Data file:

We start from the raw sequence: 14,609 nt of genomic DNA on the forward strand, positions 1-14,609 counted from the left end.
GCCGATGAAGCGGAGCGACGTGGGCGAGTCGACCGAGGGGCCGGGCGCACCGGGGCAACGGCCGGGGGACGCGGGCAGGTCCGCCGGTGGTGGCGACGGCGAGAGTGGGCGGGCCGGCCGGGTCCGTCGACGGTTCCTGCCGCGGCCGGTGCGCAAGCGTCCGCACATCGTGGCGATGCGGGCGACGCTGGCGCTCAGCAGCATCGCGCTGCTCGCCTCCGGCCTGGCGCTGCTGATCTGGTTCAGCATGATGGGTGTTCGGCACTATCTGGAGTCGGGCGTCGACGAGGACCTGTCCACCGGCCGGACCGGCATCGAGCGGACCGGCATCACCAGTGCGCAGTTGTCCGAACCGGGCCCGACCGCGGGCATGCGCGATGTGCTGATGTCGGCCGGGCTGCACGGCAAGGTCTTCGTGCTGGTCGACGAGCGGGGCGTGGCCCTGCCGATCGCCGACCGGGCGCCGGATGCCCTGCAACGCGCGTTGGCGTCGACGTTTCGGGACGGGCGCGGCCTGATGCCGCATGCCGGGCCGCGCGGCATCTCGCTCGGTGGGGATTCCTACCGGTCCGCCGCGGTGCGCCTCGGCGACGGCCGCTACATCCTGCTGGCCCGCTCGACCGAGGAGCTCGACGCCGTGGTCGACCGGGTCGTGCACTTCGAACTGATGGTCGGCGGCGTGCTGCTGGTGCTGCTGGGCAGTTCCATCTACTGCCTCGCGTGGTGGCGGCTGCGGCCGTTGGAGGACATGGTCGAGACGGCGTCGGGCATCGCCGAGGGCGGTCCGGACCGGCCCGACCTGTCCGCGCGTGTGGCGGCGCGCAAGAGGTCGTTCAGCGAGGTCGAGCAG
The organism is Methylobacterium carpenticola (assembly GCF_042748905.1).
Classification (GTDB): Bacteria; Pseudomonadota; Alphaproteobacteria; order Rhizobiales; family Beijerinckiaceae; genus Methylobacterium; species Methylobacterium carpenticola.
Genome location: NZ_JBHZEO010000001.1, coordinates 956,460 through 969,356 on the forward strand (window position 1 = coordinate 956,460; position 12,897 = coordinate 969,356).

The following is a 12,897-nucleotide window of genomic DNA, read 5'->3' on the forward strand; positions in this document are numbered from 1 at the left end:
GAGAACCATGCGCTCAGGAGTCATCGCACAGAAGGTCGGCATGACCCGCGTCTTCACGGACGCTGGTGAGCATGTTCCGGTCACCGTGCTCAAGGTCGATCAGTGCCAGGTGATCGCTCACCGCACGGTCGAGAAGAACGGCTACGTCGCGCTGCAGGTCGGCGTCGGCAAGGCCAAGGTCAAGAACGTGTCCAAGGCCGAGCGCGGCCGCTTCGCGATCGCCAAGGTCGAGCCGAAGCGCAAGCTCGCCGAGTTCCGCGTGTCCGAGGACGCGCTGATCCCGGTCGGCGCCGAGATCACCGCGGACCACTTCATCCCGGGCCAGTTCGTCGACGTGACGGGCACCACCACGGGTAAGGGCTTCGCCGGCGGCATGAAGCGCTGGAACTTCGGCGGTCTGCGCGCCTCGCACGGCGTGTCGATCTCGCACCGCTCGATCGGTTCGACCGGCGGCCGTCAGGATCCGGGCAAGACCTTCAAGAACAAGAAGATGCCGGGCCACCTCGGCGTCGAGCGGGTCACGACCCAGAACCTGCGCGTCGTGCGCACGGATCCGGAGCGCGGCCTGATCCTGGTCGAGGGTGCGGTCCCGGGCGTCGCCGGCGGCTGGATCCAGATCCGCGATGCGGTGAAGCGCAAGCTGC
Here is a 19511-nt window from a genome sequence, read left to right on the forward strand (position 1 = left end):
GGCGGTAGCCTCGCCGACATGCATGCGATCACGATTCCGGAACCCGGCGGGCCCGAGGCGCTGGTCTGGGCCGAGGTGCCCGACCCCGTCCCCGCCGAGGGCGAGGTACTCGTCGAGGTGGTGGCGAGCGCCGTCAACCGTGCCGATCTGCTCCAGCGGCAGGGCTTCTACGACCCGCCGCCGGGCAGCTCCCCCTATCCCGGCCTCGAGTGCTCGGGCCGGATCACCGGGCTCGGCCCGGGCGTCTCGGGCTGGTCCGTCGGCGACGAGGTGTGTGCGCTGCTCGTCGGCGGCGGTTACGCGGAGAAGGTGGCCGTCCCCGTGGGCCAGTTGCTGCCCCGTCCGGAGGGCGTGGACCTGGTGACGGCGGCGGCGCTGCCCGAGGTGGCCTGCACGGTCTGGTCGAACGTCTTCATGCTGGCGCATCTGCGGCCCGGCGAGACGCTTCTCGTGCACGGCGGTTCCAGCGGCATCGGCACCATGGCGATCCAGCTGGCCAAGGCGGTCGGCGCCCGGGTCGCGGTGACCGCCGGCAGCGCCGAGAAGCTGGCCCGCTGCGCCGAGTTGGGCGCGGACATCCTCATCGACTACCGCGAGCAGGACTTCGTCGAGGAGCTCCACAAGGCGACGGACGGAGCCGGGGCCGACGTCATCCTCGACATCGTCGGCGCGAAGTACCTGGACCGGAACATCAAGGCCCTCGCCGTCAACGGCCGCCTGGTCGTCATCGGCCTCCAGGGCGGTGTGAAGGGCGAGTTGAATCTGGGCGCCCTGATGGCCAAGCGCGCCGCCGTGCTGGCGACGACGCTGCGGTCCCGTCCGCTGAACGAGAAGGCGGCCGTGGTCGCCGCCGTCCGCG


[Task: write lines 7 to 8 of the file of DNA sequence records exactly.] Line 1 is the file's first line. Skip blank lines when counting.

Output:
GAGAACCATGCGCTCAGGAGTCATCGCACAGAAGGTCGGCATGACCCGCGTCTTCACGGACGCTGGTGAGCATGTTCCGGTCACCGTGCTCAAGGTCGATCAGTGCCAGGTGATCGCTCACCGCACGGTCGAGAAGAACGGCTACGTCGCGCTGCAGGTCGGCGTCGGCAAGGCCAAGGTCAAGAACGTGTCCAAGGCCGAGCGCGGCCGCTTCGCGATCGCCAAGGTCGAGCCGAAGCGCAAGCTCGCCGAGTTCCGCGTGTCCGAGGACGCGCTGATCCCGGTCGGCGCCGAGATCACCGCGGACCACTTCATCCCGGGCCAGTTCGTCGACGTGACGGGCACCACCACGGGTAAGGGCTTCGCCGGCGGCATGAAGCGCTGGAACTTCGGCGGTCTGCGCGCCTCGCACGGCGTGTCGATCTCGCACCGCTCGATCGGTTCGACCGGCGGCCGTCAGGATCCGGGCAAGACCTTCAAGAACAAGAAGATGCCGGGCCACCTCGGCGTCGAGCGGGTCACGACCCAGAACCTGCGCGTCGTGCGCACGGATCCGGAGCGCGGCCTGATCCTGGTCGAGGGTGCGGTCCCGGGCGTCGCCGGCGGCTGGATCCAGATCCGCGATGCGGTGAAGCGCAAGCTGC
Here is a 19511-nt window from a genome sequence, read left to right on the forward strand (position 1 = left end):